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Journeys In The Mind

Wednesday, October 17, 2018
By Deepa Gahlot

Novelists filmmakers have wrung mystery and romance with the idea of strangers in a train; Yasmina Reza uses it to put a writer and a fan in close proximity in a train compartment in The Unexpected Man, both travelling from Paris to Frankfurt.

Two of Reza’s plays have been performed in Mumbai successfully—Art and Gods Of Carnage; she writes in French, and Christopher Hampton has translated her plays, which have made them accessible internationally. She insists, however, that not a word be changed in her script, which makes adaptation impossible. One can only imagine how much better The Unexpected Man could work in its Mumbai production, if it could have been adapted to an Indian context.

Red Earth Stories is a new group, founded by Sadiya Siddiqui and Padma Damodaran; they chose  two-hander for obvious reasons—lower budget, ease of travel and so on. This 1995 play by Reza is lightweight trying to be profound, and in an early show had some teething problems. Once the actors get more comfortable with their parts, they would project the emotional undertones and subtle humour of the play better.

Padma Damodaran directs and acts in the play as Martha, a woman with tragic memories, who has found echoes of her mental turmoul in the work of the writer Paul Parsky (Naved Aslam). Much to her surprise, she finds herself in a train with him.  For most of the play, the two characters step away from the train seat and address the audience with what’s on their mind, also wondering about the other, while they are at it.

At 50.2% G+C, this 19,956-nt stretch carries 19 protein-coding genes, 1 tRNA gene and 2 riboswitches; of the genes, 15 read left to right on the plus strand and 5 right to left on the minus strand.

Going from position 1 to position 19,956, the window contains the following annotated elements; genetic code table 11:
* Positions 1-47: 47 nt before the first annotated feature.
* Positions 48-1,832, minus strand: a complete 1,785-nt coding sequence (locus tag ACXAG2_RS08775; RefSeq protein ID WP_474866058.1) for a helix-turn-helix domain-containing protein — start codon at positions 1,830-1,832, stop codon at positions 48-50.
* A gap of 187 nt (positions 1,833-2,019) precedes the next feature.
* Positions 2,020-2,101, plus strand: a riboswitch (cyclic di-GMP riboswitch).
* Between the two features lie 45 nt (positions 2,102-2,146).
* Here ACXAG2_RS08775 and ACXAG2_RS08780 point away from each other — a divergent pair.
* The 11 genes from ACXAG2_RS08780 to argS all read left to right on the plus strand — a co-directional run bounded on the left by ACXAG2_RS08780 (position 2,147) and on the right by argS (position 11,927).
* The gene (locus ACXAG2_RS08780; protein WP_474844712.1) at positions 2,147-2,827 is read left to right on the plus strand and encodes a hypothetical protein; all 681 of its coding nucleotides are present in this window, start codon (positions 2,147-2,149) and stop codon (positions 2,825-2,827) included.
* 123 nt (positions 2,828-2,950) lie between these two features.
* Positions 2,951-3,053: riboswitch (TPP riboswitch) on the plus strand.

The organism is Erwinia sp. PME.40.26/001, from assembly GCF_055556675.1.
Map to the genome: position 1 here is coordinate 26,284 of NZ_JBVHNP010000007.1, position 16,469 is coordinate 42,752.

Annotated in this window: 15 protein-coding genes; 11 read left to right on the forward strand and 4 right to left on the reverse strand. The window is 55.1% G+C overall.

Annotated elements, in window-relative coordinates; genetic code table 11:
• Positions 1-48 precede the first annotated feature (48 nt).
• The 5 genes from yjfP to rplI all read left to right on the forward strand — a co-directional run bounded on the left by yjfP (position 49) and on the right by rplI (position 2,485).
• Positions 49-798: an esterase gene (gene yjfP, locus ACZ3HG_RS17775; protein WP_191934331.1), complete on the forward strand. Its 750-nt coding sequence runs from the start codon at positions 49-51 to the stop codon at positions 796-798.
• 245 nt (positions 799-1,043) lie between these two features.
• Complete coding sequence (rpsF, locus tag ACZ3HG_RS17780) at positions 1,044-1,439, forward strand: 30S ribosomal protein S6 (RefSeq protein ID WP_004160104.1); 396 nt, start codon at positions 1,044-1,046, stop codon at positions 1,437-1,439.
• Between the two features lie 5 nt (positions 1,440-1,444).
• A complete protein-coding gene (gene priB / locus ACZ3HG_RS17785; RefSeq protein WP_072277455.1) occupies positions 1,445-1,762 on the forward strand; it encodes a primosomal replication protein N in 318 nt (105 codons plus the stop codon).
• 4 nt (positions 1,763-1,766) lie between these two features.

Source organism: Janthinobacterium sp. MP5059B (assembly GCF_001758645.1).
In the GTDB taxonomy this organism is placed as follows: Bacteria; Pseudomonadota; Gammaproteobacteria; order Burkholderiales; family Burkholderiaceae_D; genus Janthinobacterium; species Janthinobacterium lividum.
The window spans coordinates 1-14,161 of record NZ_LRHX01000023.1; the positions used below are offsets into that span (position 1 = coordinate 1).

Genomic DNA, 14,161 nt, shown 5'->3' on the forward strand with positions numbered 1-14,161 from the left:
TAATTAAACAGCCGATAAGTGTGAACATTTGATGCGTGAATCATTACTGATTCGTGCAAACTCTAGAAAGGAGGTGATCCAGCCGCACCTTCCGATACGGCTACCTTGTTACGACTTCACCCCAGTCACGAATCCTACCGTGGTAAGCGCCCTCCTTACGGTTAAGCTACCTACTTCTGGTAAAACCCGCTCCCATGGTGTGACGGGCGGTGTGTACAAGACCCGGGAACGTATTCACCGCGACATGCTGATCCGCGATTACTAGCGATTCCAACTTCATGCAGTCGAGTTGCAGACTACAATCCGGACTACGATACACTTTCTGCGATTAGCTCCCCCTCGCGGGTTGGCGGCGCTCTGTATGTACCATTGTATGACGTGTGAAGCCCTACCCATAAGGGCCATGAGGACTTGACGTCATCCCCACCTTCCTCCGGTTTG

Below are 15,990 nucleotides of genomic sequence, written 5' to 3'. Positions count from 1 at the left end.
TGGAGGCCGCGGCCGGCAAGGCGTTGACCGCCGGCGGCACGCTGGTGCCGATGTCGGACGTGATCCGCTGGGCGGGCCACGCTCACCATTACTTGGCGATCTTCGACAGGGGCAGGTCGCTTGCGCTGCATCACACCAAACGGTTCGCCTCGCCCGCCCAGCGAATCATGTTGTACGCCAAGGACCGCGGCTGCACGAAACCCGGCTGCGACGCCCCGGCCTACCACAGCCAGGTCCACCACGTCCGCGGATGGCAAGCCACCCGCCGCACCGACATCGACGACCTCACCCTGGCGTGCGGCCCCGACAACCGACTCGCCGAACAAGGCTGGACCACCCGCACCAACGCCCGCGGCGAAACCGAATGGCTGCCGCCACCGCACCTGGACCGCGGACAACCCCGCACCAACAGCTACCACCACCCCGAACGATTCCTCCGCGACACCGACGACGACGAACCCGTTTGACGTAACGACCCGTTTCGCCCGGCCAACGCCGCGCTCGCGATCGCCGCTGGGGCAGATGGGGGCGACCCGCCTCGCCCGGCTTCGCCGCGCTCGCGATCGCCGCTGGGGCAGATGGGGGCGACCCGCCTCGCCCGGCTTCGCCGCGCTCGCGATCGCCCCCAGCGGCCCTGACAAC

Martha has a copy of Parsky’s book, The Unexpected Man in her bag, and wonders whether to take it out and read; and what the writer would think if she did.  She keeps restraining herself from initiating a conversation with him, fearing a snub, but talks to him in her head, about what his books have meant to her.

Parsky is caught up in how own troubles—his daughter is involved with a much older man, he has been told he has been repeating himself in his books. When he does notice her, it is to wonder why she is not reading, and then, to imagine what kind of a life she has.

The play meanders along, and the two actors try very hard to make it come alive, which it does towards the end, which is predictable, but pleasing all the same.

The set design reflecting a train coach is well-designed by Prasad Walavalkar; the actors move it around, so that the audience gets a different perspective so to say; the costumes are elegant, the sound design indicative of a train’s movement, but not intrusive, and the lighting suitably low-key.  It’s a tastefully done production, and with some polishing, it has the potential to shine.

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